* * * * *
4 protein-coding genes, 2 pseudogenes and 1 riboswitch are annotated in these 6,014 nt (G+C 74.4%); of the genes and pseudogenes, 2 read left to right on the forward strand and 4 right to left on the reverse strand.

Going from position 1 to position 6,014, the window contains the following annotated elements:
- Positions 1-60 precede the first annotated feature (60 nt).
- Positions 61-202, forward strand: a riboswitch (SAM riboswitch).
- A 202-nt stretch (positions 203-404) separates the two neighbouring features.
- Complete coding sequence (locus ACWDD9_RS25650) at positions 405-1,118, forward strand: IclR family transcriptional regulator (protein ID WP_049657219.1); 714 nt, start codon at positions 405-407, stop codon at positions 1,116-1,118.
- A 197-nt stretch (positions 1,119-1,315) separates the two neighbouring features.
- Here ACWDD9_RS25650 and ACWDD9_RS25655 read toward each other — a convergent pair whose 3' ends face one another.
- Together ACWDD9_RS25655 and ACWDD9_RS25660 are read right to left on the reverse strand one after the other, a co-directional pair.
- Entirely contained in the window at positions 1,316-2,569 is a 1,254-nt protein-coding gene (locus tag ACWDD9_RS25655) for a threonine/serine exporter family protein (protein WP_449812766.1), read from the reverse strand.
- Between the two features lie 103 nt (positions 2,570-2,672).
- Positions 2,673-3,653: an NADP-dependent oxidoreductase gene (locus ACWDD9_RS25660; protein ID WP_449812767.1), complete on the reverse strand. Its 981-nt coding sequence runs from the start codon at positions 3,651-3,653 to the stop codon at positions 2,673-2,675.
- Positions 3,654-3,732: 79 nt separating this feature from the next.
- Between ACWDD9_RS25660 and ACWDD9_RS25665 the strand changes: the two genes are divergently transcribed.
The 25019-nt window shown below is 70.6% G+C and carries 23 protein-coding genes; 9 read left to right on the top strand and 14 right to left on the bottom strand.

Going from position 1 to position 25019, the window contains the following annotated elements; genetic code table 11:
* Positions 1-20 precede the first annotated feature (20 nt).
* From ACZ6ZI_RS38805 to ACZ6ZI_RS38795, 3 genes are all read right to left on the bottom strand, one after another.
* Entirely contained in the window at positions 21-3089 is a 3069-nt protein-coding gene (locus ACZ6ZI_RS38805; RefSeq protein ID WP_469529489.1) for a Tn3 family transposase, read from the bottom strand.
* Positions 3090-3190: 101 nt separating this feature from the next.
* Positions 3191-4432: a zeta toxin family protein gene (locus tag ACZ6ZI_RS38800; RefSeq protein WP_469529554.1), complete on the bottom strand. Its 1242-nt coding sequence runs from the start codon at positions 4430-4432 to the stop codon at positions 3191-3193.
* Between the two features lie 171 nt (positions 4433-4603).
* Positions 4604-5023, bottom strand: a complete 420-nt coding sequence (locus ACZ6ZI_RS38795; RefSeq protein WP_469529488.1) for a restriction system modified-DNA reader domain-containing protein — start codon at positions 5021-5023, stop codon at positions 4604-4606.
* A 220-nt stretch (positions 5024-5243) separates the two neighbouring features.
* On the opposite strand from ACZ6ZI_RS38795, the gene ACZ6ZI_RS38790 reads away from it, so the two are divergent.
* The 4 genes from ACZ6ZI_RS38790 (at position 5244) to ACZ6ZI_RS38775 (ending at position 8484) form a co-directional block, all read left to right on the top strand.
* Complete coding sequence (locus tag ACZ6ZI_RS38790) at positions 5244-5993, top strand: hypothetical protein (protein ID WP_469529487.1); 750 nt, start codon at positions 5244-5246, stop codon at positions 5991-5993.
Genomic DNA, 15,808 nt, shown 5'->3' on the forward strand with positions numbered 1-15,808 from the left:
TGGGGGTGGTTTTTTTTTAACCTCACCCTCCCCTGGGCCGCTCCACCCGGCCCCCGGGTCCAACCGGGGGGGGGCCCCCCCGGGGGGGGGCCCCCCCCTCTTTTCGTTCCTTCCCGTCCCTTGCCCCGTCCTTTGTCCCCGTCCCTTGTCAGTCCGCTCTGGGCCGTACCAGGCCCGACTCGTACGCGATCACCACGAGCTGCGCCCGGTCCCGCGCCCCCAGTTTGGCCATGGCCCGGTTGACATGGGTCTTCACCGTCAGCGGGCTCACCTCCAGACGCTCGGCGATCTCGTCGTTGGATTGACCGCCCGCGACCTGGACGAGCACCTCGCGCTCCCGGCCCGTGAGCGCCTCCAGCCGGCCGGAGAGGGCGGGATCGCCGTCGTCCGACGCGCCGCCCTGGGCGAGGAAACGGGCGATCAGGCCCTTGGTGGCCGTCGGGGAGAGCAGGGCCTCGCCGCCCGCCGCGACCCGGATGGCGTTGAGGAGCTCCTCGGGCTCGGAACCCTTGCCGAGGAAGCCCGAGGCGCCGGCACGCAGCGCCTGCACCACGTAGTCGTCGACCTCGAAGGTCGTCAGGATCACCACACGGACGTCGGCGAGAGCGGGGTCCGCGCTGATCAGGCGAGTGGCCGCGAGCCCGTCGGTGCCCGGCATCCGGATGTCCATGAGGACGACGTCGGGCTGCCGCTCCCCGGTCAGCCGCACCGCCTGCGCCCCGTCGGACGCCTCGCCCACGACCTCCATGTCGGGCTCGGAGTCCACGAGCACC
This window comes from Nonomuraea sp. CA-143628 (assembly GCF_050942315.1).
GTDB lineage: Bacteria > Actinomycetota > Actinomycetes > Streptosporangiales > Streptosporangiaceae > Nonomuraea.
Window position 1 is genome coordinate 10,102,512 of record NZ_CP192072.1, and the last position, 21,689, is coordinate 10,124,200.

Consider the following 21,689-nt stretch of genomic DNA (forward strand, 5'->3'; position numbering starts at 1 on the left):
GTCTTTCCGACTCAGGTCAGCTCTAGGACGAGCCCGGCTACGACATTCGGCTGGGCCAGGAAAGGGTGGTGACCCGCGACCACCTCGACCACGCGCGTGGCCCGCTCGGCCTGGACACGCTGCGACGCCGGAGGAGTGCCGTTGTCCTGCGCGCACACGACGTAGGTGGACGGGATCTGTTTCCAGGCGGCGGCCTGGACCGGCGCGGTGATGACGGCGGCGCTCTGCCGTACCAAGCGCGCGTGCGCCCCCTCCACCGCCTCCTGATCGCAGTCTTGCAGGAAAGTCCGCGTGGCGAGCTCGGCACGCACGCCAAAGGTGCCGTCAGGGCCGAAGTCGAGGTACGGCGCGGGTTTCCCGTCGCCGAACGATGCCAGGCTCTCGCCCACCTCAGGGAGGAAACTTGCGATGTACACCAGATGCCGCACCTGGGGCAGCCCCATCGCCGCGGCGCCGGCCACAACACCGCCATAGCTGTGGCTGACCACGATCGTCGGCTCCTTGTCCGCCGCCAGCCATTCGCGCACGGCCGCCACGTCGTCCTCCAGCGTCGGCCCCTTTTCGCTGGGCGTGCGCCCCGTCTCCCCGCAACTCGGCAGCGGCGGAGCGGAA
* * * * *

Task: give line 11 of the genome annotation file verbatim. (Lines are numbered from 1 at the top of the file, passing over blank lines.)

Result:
- Between the two features lie 103 nt (positions 2,570-2,672).